Every single old cookbook I have — and that’s a few books — has a recipe or two for bread pudding. Bread pudding with meringue on top, bread pudding with cream, bread pudding with raisins and dates.

Bread-pudding ubiquity makes sense. This dish was and is the ultimate recycling dessert, whether you’re a restaurant chef or a home cook. I’ve made bread pudding to save myself when I bought too many rolls for dinner, or didn’t get all the way through a baguette in time. And for those who have eyes bigger than their breadbox at the farmers’ market, what do we say? “Bring on the bread pudding!”Bread pudding all puffy out of the oven

I also happen to find bread pudding incredibly comforting. When I was re-testing this recipe, my first bite wafted me back to a mythically cozy time. Bread pudding in restaurants can sometimes have that effect; the restaurant version, however, is often gussied up in a way that makes it borderline unrecognizable.

Some restaurant bread puddings fail in a different direction. I had lunch a few weeks ago with my friend Siobhan, who nailed a common issue when ordering bread pudding sight unseen: “Restaurant bread pudding is often far too dense, like they crammed all the bread they could into the dish. Big square heavy blocks.” She went on to call it earnest eating, or something like that. Exactly right. (The pastry chef has got ALL those uneaten rolls from last night, remember?)

All of which is to say, a homemade bread pudding is the one for me. I have two, this and a fancier one. This one, Grammy’s recipe, is wonderfully easy to customize. Don’t have a jam you want to use up? Leave out the jam. Love chocolate or Nutella? Put good bittersweet chips or a schmear in that center layer. Raisin fan? Stir in anywhere from a half to a full cup of ‘em.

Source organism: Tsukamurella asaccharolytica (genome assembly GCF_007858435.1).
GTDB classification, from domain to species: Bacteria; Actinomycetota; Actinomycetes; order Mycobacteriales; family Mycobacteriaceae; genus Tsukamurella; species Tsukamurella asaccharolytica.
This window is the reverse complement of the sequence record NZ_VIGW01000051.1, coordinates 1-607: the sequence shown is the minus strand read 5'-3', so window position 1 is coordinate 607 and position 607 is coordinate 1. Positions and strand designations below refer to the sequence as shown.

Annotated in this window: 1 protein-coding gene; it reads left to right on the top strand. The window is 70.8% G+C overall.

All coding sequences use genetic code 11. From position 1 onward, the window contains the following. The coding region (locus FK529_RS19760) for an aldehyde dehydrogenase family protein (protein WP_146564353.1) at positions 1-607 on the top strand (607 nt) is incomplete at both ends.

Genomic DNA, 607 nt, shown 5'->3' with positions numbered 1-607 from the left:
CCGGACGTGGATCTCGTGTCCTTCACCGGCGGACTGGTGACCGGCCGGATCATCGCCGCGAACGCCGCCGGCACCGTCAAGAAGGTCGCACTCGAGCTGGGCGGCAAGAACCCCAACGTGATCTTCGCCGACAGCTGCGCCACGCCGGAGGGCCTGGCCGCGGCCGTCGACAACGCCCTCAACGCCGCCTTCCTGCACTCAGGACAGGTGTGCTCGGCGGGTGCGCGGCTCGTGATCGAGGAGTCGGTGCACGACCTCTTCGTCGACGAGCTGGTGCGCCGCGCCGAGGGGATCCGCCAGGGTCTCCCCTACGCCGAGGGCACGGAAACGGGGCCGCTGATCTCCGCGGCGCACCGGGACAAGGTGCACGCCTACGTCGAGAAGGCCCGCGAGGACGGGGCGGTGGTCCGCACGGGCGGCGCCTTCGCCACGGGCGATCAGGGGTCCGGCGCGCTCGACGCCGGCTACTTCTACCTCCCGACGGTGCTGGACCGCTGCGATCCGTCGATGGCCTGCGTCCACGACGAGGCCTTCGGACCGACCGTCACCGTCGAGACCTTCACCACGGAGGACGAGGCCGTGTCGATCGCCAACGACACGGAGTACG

Barring today, this has been a long, chilly spring in Washington. As I write, there’s some poorly wrapped bread on my counter going stale. Hmmm. Now what on earth will I do with that?

Jammy Bread Pudding in a bowl

Jammy Bread Pudding

Pick a jam that’s not too sweet, one that has a bit of zing like apricot or plum. Last time, I used failed homemade cherry jam, aka sour cherry sauce. As for crusts or no crusts, use your judgment: If you’re using old Pepperidge Farm bread, use the crusts. If your loaf is a crusty baguette, the crusts should go.

  • 2 eggs
  • 1/4 cup granulated sugar
  • 2 cups milk
  • 2 cups cubed bread (aim for 3/4 inch cubes, crusts or not as you prefer)
  • 1 tablespoon butter
  • 1/4 teaspoon salt
  • 1/2 teaspoon vanilla
  • 1/4 cup jam of your choice
  • Sugar for sprinkling

Preheat oven to 350°F.

In the top of a double boiler off the heat, beat eggs and sugar. In a microwave or saucepan, bring milk just to the edge of boiling. Gradually pour milk into eggs, mixing steadily as you do. Put double boiler over its bottom on the stove over medium-high heat.

Cook egg mixture, stirring regularly, until it just begins to thicken (about 5-6 minutes). Add bread cubes, butter and salt; keep stirring until sauce thickens to coat the spoon. Remove from heat; add vanilla and mix in.

Pour half of mixture into a 2-quart baking dish. Spoon jam over top of the bread mixture; carefully pour the rest of the bread mixture over the top of the jam layer. Sprinkle a teaspoon or so of granulated sugar evenly over the top.

Bake for 50-60 minutes, until top is lightly browned and puffed. Pudding will fall as it cools. Serve warm or at room temperature with custard sauce or creme fraîche.

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